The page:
Los Angeles has many music venues. They include famous concert halls such as Walt Disney Concert Hall, historic theaters such as Belasco, cemetery sites such as the Fairbanks Lawn at Hollywood Forever Cemetery, small clubs such as The Baked Potato and dives such as The Airliner.
But, the music venues that perhaps best reflect the southern California motif are outdoor amphitheaters – hillside indentations that form a natural performance space. Many were first used au naturel without stages, orchestra pits or benches. Today structures have been built adding band shells and seats while preserving the beauty of the outdoor setting.
Los Angeles has a number of amphitheaters, including the world renowned Hollywood Bowl. In addition, there is Griffith Park’s Greek Theater, the John Anson Ford Theater in Hollywood’s Cahuenga Pass and Burbank’s Starlight Bowl, nestled in the Verdugo Mountains. I’ll offer a few comments about each.
The Hollywood Bowl was started by a group of community activists who wanted a summer home for the Los Angeles Philharmonic. The first regular season of music began on July 11, 1922 as “Hollywood Bowl Summer Popular Concerts.” “Under the Stars” performances continue to this day. Past performers range from Baryshnikov, Heifetz and Piatigorsky to Sinatra, the Beatles, Adele and Avicii. .
A Hollywood Bowl tradition is to picnic outside the park before a performance or, if seated in the box seats, to use the foldout tables attached within each box and picnic at your seat.
Parking at the Bowl is generally horrendous. Instead of taking your car, it’s best to look at the Hollywood Bowl website, find the nearest park and ride shuttle bus departure point and enjoy a bus ride to and from the Bowl.
A Hollywood Bowl bonus is that it is always open. Visitors can walk the venue from the top to the bottom of its 17,500 capacity seating area. Afterward, a visit to the Bowl’s museum, adjacent to the entrance, will offer a historical perspective about this historic music venue. During the summer visitors can also listen to the Hollywood Bowl orchestra rehearse.
The Greek Theater, with its 5,900 seating capacity, is owned and operated by the city of Los Angeles through its Department of Recreation and Parks. It is another “under the stars” music venue. Smaller and more intimate than the Hollywood Bowl, it is nestled in the pleasant setting of Griffith Park – three thousand acres of land donated to the city by Griffith J. Griffith.
Griffith was a wealthy, paranoid, clandestine alcoholic who attempted to murder his wife because he thought the Pope planned to poison him in order to steal his wealth. To Griffith, his wife, a practicing Catholic, symbolized the Pope’s extensive reach. His attack left her disfigured and blind in one eye. At his 1904 trial Griffith’s defense was “alcoholic insanity.” He was sentenced to two years in San Quentin Penitentiary, where he served one year before being released.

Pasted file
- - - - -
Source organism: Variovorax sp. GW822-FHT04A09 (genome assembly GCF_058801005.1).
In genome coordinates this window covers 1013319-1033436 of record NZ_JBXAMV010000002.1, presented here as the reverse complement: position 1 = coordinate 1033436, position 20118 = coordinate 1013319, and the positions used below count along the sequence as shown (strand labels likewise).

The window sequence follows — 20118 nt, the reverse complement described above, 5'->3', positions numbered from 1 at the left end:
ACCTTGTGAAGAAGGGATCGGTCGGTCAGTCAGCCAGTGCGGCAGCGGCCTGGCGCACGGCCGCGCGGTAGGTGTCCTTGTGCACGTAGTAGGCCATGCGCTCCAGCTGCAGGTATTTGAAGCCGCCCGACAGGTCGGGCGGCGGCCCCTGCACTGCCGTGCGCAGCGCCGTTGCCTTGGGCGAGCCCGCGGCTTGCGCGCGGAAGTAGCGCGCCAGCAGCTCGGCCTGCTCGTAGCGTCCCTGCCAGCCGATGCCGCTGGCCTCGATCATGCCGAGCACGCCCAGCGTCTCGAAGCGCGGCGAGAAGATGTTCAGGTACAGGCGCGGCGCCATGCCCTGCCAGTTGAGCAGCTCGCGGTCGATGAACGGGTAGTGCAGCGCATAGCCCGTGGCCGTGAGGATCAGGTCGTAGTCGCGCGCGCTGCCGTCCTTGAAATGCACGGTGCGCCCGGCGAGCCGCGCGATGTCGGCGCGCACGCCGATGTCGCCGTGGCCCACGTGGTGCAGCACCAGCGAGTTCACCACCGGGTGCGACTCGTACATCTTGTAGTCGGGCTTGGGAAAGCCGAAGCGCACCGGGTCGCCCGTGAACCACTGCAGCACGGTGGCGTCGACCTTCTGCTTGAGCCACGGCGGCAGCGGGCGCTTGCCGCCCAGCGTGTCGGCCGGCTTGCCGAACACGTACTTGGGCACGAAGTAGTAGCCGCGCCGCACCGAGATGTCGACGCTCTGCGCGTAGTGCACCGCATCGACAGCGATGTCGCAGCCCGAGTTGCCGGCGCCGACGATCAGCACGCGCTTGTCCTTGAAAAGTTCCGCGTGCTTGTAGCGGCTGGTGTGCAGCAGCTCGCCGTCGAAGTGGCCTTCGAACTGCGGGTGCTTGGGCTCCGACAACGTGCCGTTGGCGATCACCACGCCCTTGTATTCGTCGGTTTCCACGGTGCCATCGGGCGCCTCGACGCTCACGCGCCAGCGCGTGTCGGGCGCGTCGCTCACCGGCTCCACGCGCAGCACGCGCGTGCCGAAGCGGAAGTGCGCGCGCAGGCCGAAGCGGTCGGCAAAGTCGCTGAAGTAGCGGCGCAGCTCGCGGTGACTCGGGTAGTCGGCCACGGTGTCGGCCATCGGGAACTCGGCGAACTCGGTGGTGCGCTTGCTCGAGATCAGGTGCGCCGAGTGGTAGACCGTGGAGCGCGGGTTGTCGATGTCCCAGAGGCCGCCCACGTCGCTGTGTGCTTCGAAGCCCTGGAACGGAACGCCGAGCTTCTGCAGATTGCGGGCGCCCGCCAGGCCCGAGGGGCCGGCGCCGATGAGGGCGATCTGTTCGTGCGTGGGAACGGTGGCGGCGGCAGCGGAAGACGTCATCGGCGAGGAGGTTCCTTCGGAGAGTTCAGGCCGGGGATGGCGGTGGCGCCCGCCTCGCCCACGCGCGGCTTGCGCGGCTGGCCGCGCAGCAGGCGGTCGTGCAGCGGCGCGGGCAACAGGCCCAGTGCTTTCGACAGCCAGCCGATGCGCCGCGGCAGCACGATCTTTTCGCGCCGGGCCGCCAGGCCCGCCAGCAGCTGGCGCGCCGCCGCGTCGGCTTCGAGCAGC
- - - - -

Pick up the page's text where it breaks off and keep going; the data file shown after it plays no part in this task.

In 1912 Griffith offered the city funds with which to build an observatory. The city fathers refused, saying they considered the offer a bribe for rehabilitation and they would not be bribed. Griffith died seven years later. In his will he essentially renewed his offer and provided the city with funds to build an observatory and a Greek Theater on land he also bequeathed to the city. The city fathers no longer had qualms about accepting the gift. The rest is history.
Established as the Pilgrimage Theater by a dissident, original founder of the Hollywood Bowl the venue is now known as the John Anson Ford Theater. With a seating capacity of approximately 1,200 it is currently under renovation but is due to reopen July 8. It is now owned by the County of Los Angeles and operated by the County Arts Commission, the Department of Parks and Recreation and the Ford Theater Foundation. Hopefully the renovation will eliminate some of the problems that made the Ford my least favorite outdoor venue.
Among the problems I hope the renovation corrects are inadequate bathroom facilities – during intermissions even the men’s bathroom had long waiting lines. Also, parking was as frustrating as driving the 405 on a Friday evening. Stacked parking, where a car can’t leave until the car in front leaves, was a perpetual problem. The county sought to alleviate this problem by offering free bus shuttle service from the Red Line subway parking lot next to Universal City. However, the busses only carried 25 or so people and the departure system following a concert was invariably poorly organized.
The Starlight Bowl area was first used for live performances in 1935. Structures were added in 1950. The seating capacity is 5,000. It is located in Burbank’s Verdugo Mountains. The panoramic view of the San Fernando Valley from the seating area is limited but from some of the parking areas, the views are spectacular – especially of Bob Hope (Hollywood-Burbank) Airport in the distance.
In the past the Burbank Symphony played here. More recently the entertainment has consisted of a potpourri of different acts and styles.
While the gates to the Starlight Bowl are generally closed unless a performance is pending, the area in which the Bowl is located is worth exploring. The nearby Stough Canyon Nature Center offers a nature study facility plus a number of hiking trails that lead to panoramic vistas. In addition, the DeBell Golf Club’s coffee shop offers ordinary fare but a restful setting.
Jaak Treiman is author of A Diplomatic Guide to Los Angeles: Discovering its Sites and Character. He is also the Honorary Consul for Estonia and a member of the Los Angeles Consular Corps. This blog is written in his personal capacity for the Los Angeles Consular Corps and does not necessarily reflect the views of the Estonian government or foreign ministry or the views of the Los Angeles Consular Corps. He can be reached at firstname.lastname@example.org.